Broken Bones and Baby Turtles: Final Days in GuateAMALA

At the beaches in El Paredón, the sun rises and sets over the ocean.

El Paredón, or “the wall,” is a relatively undiscovered Guatemalan coastal village where locals fish in the mangrove rivers and surf the challenging beach breaks. Far removed from the tourist hustle and bustle, El Paredón is where I spent my final adrenaline-pumping days in Guatemala.

Arriving at the beach-front hostel just minutes before sunset, I immediately grabbed a board and B-lined for the waves (surf first, check-in later!). A fiery sunset provided a dramatic setting as we surfers tumbled away into the sea

When I’d gotten back from my morning surf session the next day, I found a small crowd gathered outside the hostel – they were crowding around a lady who’d broken her leg surfing.
As noone else in the village nor the hostel was medically trained, I jumped in true park ranger-fashion and rigged a stiff seat pillow to stabilize the limb and comforted the Colombian lady. Using a surfboard as a “litter” (or a carriage, in medical terms), we lifted her into a car headed 2 hours to the closest hospital. After taking vital signs and saying good-byes, Karen (the patient) suddenly yelped: “WAIT!!! We need picture!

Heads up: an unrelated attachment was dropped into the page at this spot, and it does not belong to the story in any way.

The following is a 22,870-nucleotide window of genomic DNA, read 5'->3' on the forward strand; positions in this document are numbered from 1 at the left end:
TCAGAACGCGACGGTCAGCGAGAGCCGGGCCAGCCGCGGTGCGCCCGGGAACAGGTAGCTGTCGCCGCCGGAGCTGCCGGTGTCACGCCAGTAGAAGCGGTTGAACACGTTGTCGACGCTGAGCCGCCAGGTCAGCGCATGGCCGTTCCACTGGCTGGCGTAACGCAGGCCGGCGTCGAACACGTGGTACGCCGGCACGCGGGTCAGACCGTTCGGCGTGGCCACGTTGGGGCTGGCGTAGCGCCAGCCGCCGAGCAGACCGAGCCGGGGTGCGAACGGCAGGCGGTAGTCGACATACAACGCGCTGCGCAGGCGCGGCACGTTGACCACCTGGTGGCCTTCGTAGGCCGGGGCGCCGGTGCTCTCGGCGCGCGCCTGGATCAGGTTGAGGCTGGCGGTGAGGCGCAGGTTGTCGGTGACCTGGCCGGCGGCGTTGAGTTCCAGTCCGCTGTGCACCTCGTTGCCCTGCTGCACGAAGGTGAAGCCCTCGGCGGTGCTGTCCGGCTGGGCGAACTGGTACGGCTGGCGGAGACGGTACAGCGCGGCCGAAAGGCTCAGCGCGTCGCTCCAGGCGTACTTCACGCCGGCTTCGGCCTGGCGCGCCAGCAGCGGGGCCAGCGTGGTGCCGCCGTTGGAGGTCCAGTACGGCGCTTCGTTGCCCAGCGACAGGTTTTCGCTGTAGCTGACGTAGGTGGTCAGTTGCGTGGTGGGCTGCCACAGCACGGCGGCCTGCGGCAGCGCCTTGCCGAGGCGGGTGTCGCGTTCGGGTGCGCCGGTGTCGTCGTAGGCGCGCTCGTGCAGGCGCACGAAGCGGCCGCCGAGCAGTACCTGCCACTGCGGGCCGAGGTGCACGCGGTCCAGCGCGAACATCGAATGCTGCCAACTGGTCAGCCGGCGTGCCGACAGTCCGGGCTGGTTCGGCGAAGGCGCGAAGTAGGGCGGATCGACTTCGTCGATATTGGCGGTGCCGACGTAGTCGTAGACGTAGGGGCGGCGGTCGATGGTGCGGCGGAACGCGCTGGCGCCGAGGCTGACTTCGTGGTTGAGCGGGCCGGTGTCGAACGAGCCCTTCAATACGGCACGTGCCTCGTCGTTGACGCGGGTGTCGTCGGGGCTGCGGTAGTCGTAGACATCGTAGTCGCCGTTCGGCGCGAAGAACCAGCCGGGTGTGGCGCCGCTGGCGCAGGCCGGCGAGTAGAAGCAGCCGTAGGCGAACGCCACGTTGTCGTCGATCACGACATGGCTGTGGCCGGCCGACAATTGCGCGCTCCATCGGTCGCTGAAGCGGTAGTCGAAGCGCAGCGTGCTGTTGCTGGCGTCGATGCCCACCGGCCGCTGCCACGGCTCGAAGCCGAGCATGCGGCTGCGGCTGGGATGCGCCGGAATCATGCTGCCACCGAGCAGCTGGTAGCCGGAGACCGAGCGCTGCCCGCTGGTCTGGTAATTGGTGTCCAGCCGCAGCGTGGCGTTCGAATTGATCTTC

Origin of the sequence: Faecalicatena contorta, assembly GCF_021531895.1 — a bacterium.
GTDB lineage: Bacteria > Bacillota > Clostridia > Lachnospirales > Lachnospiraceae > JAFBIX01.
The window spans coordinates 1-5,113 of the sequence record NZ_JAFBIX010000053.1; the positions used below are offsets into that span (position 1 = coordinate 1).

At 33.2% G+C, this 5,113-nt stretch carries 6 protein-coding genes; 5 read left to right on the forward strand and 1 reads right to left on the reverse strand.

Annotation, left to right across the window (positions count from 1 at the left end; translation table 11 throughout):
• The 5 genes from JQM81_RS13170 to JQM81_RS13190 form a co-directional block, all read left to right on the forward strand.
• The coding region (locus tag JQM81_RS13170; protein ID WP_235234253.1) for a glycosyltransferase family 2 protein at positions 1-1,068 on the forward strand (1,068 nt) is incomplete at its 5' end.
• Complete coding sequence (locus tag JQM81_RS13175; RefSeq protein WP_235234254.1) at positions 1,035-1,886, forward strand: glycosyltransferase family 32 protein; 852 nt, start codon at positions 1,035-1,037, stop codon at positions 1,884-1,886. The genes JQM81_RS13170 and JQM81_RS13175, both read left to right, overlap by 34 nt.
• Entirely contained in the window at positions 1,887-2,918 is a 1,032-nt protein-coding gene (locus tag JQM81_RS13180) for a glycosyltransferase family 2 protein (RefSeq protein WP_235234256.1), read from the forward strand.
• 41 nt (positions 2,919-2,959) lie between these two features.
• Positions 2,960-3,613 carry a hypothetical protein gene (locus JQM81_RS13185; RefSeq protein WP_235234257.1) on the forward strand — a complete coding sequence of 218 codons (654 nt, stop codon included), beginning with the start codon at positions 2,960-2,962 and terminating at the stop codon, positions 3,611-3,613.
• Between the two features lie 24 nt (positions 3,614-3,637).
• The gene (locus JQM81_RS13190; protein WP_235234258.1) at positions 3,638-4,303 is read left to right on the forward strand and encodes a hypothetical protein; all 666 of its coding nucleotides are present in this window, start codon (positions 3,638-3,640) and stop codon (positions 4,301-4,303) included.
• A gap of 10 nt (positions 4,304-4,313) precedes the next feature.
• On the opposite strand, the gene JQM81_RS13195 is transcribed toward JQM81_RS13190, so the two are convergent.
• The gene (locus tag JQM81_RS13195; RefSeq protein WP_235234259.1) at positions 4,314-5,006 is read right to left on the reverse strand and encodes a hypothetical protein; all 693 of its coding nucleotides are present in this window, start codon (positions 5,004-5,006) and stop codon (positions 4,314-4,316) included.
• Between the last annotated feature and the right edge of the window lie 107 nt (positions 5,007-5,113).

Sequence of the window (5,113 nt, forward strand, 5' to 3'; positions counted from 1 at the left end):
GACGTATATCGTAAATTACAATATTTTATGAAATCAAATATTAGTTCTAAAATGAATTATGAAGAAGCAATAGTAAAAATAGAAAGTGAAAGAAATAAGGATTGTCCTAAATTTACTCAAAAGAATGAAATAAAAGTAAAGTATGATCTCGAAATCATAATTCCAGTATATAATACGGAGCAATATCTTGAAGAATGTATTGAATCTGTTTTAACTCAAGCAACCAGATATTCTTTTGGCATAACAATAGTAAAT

I guess you gotta Instagram or it didn’t happen amiright?

Big ups to the Wilderness First Responder course at the National Outdoor Leadership School NOLS for giving me the skills to continually respond to medical emergencies!

Kudos to Karen, the tough cookie from Colombia who broke her leg but still managed to smile?

I woke the final day before dawn and witnessed the release of baby turtles into the sea. Holding one of the little dudes was unreal. Admittedly though, I had to hold back the temptation of taking one for later to make tortuga tacos 😋

El Paredón was the perfect beach getaway with stunning scenery – and equally stunning ladies 😏 As I ate lunch back in Antigua later that day, still dreamy from my time at the coast, the waiter said to me “El wifi password es GuateAMALA” (a play on the country’s name and amor, the Spanish word for love).
I grinned and replied: “Perfecto

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